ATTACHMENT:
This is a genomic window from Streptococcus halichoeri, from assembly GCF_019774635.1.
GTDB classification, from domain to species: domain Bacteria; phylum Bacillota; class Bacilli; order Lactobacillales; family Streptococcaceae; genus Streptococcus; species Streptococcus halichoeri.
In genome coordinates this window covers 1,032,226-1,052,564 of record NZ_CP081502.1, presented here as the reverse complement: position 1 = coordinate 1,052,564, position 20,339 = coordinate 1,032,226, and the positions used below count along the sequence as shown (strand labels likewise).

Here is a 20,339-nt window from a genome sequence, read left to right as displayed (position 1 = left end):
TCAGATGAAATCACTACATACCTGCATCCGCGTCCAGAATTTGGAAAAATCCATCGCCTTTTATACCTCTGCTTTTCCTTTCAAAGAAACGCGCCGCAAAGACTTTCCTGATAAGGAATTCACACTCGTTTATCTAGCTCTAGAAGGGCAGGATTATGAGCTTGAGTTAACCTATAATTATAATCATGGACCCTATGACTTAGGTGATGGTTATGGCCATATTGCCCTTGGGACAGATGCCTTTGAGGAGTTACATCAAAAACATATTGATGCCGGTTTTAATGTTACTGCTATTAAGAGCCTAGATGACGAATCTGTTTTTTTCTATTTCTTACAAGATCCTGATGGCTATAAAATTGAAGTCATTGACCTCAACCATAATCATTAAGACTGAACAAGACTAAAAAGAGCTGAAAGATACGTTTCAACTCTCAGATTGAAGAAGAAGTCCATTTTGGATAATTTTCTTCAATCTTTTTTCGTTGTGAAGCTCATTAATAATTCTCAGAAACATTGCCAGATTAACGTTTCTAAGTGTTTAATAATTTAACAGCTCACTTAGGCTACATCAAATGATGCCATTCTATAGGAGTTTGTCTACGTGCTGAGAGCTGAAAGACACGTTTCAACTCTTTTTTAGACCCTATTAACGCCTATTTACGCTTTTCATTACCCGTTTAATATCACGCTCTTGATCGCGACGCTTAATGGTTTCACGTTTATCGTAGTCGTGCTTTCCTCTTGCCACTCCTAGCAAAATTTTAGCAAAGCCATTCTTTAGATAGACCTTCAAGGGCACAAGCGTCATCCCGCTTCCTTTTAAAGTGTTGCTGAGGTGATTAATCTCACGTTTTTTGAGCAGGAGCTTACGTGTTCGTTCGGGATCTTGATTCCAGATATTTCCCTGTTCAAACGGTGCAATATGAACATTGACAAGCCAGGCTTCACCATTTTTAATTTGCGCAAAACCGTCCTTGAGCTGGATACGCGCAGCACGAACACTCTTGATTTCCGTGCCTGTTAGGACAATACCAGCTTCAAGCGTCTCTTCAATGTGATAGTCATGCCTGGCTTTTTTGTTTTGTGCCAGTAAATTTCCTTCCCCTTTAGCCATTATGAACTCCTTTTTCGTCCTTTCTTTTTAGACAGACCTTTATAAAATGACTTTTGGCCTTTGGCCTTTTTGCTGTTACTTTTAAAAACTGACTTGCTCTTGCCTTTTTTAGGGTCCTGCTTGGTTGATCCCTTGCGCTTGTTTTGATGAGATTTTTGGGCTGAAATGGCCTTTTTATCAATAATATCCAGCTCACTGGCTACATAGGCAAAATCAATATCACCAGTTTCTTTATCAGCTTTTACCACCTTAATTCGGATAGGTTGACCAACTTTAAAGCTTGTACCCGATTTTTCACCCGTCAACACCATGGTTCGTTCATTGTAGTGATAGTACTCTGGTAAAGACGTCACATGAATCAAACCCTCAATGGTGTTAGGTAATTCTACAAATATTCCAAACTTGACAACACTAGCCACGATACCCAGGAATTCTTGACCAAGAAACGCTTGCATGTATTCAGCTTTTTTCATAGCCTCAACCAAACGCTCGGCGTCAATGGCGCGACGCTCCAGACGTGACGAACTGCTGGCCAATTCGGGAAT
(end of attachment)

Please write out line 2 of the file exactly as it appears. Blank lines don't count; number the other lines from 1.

GTDB classification, from domain to species: domain Bacteria; phylum Bacillota; class Bacilli; order Lactobacillales; family Streptococcaceae; genus Streptococcus; species Streptococcus halichoeri.